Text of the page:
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If your in-slab duct is rusted or has gaps or holes leaking heated or cooled air, this is a serious duct problem that requires urgent attention. Beyond the regular HVAC service checks, you might need to tackle these issues with some troubleshooting tips. Here are some troubleshooting tips to help you tackle in-slab ducts or cooling ducts.
Troubleshooting Tips For In-Slab Ducts
- Check your ducts for signs of air leaks. First, look for joined sections and then look for clear holes.
- Duct mastic is the best material for sealing duct joints. It is a more durable option for a do-it-yourself installation. The only disadvantage is that it cannot bridge gaps that are more ¼ inch because such gaps need to be first bridged with a quality heat tape.
- If you want to use tape to seal your ducts, try to avoid rubber adhesive duct tape and cloth-backed because it quickly fails. Instead, use mastic, foil tape, butyl tape, or other heat-approved tapes.
- Remember that having in-slab ducts in the basement will make the basement colder. So you will need to insulate the ducts and the basement walls because drains and water pipes in unconditioned areas could freeze and explode if the heat ducts are insulated. You can prevent this using an electric heating tape to wrap the pipes.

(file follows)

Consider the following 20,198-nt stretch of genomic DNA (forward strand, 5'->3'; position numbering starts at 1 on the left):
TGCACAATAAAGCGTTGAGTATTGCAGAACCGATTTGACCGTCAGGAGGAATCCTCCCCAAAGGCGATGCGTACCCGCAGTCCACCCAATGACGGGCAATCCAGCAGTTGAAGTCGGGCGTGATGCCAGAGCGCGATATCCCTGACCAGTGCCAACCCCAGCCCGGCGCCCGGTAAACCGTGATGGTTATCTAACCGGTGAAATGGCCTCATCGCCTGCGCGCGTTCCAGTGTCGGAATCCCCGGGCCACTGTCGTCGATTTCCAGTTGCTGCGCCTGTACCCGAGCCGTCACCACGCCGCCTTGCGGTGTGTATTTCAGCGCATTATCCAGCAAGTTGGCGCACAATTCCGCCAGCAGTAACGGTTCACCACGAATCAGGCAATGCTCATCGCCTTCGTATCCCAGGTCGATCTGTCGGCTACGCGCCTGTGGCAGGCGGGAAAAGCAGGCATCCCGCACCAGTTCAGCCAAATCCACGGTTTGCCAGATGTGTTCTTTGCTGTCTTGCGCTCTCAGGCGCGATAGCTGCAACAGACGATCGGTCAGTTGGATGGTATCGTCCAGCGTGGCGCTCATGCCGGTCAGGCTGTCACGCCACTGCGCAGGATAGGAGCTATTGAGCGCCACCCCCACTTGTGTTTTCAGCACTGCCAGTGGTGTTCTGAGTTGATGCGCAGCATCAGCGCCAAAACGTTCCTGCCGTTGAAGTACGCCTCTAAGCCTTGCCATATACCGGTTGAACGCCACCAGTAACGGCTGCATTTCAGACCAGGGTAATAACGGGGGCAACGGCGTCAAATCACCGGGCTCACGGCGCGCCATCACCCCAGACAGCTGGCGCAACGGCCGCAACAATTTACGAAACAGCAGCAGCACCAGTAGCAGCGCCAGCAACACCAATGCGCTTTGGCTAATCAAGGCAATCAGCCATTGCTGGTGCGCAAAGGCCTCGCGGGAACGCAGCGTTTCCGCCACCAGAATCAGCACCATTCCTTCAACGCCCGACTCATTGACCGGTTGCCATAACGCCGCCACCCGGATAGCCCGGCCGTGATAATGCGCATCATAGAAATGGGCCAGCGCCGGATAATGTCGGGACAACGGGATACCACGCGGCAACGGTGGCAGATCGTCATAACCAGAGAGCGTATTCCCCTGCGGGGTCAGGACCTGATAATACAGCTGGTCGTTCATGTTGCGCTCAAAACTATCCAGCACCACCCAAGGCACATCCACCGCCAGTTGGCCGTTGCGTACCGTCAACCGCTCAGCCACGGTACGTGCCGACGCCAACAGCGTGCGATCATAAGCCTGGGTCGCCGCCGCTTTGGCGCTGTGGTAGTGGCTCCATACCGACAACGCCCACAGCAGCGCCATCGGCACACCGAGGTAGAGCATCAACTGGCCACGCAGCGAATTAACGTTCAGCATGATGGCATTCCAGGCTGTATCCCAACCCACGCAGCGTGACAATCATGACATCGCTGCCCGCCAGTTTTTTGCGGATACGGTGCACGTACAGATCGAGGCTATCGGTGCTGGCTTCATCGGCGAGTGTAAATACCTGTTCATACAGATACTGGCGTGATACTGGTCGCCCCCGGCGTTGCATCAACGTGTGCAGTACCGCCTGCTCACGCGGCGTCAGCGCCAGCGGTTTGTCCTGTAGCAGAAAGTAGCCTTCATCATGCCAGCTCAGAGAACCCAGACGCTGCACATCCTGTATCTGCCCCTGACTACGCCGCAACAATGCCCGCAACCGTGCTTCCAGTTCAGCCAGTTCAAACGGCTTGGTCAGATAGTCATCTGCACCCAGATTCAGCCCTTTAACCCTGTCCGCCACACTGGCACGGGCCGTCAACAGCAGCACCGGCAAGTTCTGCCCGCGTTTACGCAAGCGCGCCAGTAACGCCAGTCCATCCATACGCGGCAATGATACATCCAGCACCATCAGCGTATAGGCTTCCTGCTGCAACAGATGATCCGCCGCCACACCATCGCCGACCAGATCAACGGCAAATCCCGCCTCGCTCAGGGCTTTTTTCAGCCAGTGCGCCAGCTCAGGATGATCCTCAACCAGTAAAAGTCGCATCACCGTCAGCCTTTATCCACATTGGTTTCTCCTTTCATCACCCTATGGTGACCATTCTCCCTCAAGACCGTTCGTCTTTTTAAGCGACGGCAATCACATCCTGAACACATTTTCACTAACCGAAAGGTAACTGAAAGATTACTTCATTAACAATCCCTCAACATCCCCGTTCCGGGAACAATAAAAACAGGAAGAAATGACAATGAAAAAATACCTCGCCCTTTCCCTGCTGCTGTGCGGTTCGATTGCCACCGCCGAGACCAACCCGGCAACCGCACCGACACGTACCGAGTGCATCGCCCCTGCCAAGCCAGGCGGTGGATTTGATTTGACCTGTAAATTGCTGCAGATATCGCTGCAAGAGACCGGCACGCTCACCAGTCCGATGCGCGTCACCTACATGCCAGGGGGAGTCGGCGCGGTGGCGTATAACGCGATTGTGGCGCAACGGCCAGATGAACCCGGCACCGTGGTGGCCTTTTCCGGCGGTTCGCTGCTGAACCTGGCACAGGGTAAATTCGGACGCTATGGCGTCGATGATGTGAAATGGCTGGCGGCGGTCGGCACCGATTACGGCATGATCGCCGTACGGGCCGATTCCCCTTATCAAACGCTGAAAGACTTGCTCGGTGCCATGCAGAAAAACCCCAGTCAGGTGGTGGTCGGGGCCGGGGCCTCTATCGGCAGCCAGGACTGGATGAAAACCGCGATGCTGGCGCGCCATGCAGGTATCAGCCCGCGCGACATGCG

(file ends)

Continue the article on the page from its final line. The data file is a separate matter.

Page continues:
- After converting your basement, you need to hire an expert to install supplies and return registers in the basement rooms.
- If you have a stove, fuel-burning furnace, other devices, or an attached garage, install a carbon monoxide monitor to notify you of dangerous carbon monoxide levels.
- Be sure to get professional help for in-slab ducts repair.
Difficulties With Repairing In-Slab Ducts
Because in-slab ductwork is under concrete, assessing problems without destroying the slab can be difficult. That means problems can be present for a while without detecting anything wrong. If the In-slab duct gets rusty and weakened, some homeowners can notice the problem if visible areas of the ductwork pass through the slab.
However, you can deal with this problem in two ways. Either you stop using the in-slab ducts and run a new system elsewhere or cut the slab into different sections and replace the damaged duct with a more rust-resistant option.
You can also use zinc oxide-filled coating to re-line the ducts. The substance fills holes and covers the rusted areas, but it’s still not a total duct system overhaul. The ideal approach is to thoroughly investigate and analyze the problem before proposing any solution and determine if a new duct system may be required. If you do need to lay and replace a concrete floor after performing in-slab duct repair, let the slab fix first before doing that. Concrete gets harder with each passing day.
Contact Prairie Heating Products For Slab Heating Ducts
Here at Prairie Heating Products, we manufacture quality slab duct products. We also have experts available who can provide advice. Give us a call today at 587-425-6426 to learn more about our duct products.